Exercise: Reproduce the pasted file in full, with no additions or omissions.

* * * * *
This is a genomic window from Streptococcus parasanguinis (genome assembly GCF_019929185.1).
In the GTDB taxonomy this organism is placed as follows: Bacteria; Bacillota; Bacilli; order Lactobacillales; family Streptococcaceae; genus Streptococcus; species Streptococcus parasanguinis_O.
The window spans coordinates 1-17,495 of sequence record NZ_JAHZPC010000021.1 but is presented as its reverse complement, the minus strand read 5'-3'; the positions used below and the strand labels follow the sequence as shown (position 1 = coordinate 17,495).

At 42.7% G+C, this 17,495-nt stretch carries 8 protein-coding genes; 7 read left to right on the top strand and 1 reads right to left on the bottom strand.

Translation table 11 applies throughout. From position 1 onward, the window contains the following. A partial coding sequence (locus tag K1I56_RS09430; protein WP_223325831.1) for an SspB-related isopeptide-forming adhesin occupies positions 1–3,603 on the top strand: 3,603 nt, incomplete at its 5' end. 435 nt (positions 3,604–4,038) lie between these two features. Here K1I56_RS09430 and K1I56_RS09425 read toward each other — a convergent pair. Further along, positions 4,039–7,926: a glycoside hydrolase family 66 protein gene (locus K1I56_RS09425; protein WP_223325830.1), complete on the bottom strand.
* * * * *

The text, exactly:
This is a genomic window from Streptococcus parasanguinis (genome assembly GCF_019929185.1).
In the GTDB taxonomy this organism is placed as follows: Bacteria; Bacillota; Bacilli; order Lactobacillales; family Streptococcaceae; genus Streptococcus; species Streptococcus parasanguinis_O.
The window spans coordinates 1-17,495 of sequence record NZ_JAHZPC010000021.1 but is presented as its reverse complement, the minus strand read 5'-3'; the positions used below and the strand labels follow the sequence as shown (position 1 = coordinate 17,495).

At 42.7% G+C, this 17,495-nt stretch carries 8 protein-coding genes; 7 read left to right on the top strand and 1 reads right to left on the bottom strand.

Translation table 11 applies throughout. From position 1 onward, the window contains the following. A partial coding sequence (locus tag K1I56_RS09430; protein WP_223325831.1) for an SspB-related isopeptide-forming adhesin occupies positions 1–3,603 on the top strand: 3,603 nt, incomplete at its 5' end. 435 nt (positions 3,604–4,038) lie between these two features. Here K1I56_RS09430 and K1I56_RS09425 read toward each other — a convergent pair. Further along, positions 4,039–7,926: a glycoside hydrolase family 66 protein gene (locus K1I56_RS09425; protein WP_223325830.1), complete on the bottom strand.